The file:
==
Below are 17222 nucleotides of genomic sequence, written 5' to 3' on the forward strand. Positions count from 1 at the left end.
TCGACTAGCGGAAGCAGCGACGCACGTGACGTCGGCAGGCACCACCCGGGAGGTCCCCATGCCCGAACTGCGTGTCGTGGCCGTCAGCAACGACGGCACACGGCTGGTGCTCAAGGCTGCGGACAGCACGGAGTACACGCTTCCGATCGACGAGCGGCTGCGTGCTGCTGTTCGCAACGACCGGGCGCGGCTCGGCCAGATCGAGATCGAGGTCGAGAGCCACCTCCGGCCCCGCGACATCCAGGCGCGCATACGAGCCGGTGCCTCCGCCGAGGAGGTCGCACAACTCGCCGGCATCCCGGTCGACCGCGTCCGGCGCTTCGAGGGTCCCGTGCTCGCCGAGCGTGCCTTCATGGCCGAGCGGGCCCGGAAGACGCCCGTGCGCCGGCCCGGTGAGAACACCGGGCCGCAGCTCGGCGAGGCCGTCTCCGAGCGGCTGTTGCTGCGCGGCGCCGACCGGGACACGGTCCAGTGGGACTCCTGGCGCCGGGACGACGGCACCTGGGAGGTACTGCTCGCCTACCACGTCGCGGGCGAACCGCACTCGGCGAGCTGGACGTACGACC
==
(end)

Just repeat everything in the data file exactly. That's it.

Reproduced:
Below are 17222 nucleotides of genomic sequence, written 5' to 3' on the forward strand. Positions count from 1 at the left end.
TCGACTAGCGGAAGCAGCGACGCACGTGACGTCGGCAGGCACCACCCGGGAGGTCCCCATGCCCGAACTGCGTGTCGTGGCCGTCAGCAACGACGGCACACGGCTGGTGCTCAAGGCTGCGGACAGCACGGAGTACACGCTTCCGATCGACGAGCGGCTGCGTGCTGCTGTTCGCAACGACCGGGCGCGGCTCGGCCAGATCGAGATCGAGGTCGAGAGCCACCTCCGGCCCCGCGACATCCAGGCGCGCATACGAGCCGGTGCCTCCGCCGAGGAGGTCGCACAACTCGCCGGCATCCCGGTCGACCGCGTCCGGCGCTTCGAGGGTCCCGTGCTCGCCGAGCGTGCCTTCATGGCCGAGCGGGCCCGGAAGACGCCCGTGCGCCGGCCCGGTGAGAACACCGGGCCGCAGCTCGGCGAGGCCGTCTCCGAGCGGCTGTTGCTGCGCGGCGCCGACCGGGACACGGTCCAGTGGGACTCCTGGCGCCGGGACGACGGCACCTGGGAGGTACTGCTCGCCTACCACGTCGCGGGCGAACCGCACTCGGCGAGCTGGACGTACGACC